Rad links
- How Mr. Rodgers wrote for kids (a case study on copy refinement)
- The trap of turning hobbies into hustles
- What changed my mind about climate change
- The internet might become a series of dark forests
- Neurofeedback can zap away our fears (The body keeps score talks about this 'treatment' method and the results are kind of insane (but you can't wrap it up in a recurring pill you sell so maybe it'll stay under wraps))

Let me know what's going on in your neck of the woods!

❤️
Spenser
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Chopsticks and Nudity
It’s been a few weeks since I got back from Japan. Alex and I were there for two-ish weeks with Silas (my brother) and Izzy (his gf). We visited Tokyo, Hikone, and Kyoto.  Our Hikone visit included staying in a traditional Japanese lodge (ryokan) with shared bath houses using buckets and natural spring water (the nudity was weird, but the baths were awesome (I felt like those hot spring monkeys)).

Overall, Japan was an incredible experience and an awesome (and alien) place. When you mix Japan’s level of automation/technology/modernity with it’s cultural isolation and history you get something very special.

A few things stood out to me:
1) The adherence to rules, which resulted in spotless and safe public places, unlocked bikes everywhere, and extremely polite interactions might cultivate a darker side that visitor’s aren’t privy to (hikikomori, Japan’s suicide rate, and their seemingly antiquated  relationship with gender). “There are too many rules” was something I heard from locals a few times. We can't really know what that's like through the lens of tourism.
2) The cost-benefit calculation, as it relates to automation and business investment, operates on a different time scale than we’re used to in the US. You get the impression that the early investments in business (and public) infrastructure is not expected to pay off in a 10, 20, or maybe even 100 year timeframe. They’re playing the long game and you can see the pay off clearly with their public transit and general physical quality of life. Doing things right the first time around is not an ethos we’re familiar with in the tech world 😂.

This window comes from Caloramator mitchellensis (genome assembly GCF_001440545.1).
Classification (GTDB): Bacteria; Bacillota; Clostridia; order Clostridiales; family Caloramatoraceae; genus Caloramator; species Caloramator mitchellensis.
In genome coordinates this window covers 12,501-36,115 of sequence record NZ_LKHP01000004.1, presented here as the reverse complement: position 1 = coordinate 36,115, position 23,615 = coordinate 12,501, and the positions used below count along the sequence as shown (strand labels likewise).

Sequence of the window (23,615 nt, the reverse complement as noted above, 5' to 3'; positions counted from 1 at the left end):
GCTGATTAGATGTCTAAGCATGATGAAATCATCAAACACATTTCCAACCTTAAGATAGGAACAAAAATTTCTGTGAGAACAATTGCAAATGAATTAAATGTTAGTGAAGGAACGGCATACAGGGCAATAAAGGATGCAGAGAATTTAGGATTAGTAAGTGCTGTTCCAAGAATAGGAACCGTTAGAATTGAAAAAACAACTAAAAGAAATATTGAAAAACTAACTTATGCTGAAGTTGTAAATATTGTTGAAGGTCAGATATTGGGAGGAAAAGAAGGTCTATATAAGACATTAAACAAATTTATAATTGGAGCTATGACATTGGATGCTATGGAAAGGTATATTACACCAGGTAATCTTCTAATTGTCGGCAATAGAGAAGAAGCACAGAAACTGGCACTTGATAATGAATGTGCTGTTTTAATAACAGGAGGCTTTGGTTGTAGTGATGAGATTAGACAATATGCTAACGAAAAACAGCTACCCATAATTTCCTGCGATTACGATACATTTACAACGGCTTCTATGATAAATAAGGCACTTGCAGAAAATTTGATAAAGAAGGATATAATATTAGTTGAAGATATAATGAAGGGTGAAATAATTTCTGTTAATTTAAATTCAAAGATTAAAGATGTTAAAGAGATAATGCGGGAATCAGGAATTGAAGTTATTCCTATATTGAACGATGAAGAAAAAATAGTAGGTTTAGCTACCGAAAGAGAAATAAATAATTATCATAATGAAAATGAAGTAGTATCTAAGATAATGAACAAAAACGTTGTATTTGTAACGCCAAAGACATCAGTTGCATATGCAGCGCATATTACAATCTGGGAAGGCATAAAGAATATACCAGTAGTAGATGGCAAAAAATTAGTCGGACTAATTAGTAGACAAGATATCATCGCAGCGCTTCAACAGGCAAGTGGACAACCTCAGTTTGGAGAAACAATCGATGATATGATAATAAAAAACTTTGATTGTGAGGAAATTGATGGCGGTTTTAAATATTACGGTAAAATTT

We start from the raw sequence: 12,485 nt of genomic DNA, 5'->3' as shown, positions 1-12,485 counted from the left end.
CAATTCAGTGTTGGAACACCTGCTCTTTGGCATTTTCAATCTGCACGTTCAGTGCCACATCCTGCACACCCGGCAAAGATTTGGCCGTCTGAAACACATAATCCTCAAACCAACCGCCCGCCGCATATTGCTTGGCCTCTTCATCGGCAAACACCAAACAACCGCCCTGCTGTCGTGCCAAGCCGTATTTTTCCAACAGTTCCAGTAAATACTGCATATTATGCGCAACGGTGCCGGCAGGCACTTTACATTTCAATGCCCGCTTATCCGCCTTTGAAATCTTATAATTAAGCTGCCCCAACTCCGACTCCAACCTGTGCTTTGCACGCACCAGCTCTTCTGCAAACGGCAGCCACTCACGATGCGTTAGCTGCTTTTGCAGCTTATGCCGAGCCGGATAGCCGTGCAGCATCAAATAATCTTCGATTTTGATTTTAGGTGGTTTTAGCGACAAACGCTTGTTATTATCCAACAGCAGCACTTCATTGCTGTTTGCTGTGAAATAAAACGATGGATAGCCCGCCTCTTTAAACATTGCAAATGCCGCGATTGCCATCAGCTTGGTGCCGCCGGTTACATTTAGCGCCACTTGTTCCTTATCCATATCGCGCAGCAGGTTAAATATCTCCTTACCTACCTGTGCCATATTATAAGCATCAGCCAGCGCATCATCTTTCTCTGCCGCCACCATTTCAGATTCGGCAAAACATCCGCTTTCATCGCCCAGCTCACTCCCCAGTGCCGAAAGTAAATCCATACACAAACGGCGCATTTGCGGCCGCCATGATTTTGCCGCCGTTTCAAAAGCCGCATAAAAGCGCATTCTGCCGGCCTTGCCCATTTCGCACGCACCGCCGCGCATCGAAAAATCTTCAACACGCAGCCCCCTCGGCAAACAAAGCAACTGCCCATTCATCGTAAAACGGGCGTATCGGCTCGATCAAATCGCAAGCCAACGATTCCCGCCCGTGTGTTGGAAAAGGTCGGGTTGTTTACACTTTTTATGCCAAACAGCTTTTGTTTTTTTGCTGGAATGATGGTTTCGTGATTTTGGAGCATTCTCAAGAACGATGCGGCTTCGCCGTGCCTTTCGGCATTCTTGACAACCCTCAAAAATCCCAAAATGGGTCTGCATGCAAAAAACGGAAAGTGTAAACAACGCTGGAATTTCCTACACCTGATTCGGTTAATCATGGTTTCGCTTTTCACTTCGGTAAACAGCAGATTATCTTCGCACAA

TLDR; it’s worth the trip if you get a chance.

We also just got back from Amsterdam, which was a cool trip except that my bag got stolen on the train from the compartment right above my head (2 laptops, bose headphones, glasses, etc.). The police woman at the Amsterdam police station said it happens a lot (AND, by the way, the amsterdam police station was a great experience).

📚 I just finished Lost and Founder, which is an absolute must-read for anyone in the startup world (ESPECIALLY if you’re a founder).

Now, I’m off to figure out how taxes work while working in the EU - wish me luck and let me know what's happening in your world!

Spenser
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Happy New Year
I hope everyone had a happy new year!

The last half of this year has blown by at the speed of light. Alex and I stayed in Berlin for the holidays and had pizza, potato soup, and a lot of long distant facetimes. So far, the winter hasn't been that bad (famous last words, I'm sure) - I'm looking forward to the new year as the startup hires more and things get a little less hectic. We have some awesome friends stay with us (who were also from the states) for New Years and we experienced the absolute insanity that is Berlin new years on the streets. I haven't watched The Purge, but it felt like what I imagine it to be like.

I'm giving up on new years resolutions because they don't seem to work for me, but I'm excited to see what the new year ahead has to offer. I've been working recently on a weird multiplayer web collectible game thing: oozesaga.com(it's kind of like a massively multiplayer board/card game), which has a few hundred people signed up so far.

Also, we're going to Japan in Feb so send me recommendations and/or connect me with english speaking helpers!

Rad links:

https://newworldeconomics.com/what-a-real-train-system-looks-like/
Poland in the 80s
NY in the 30s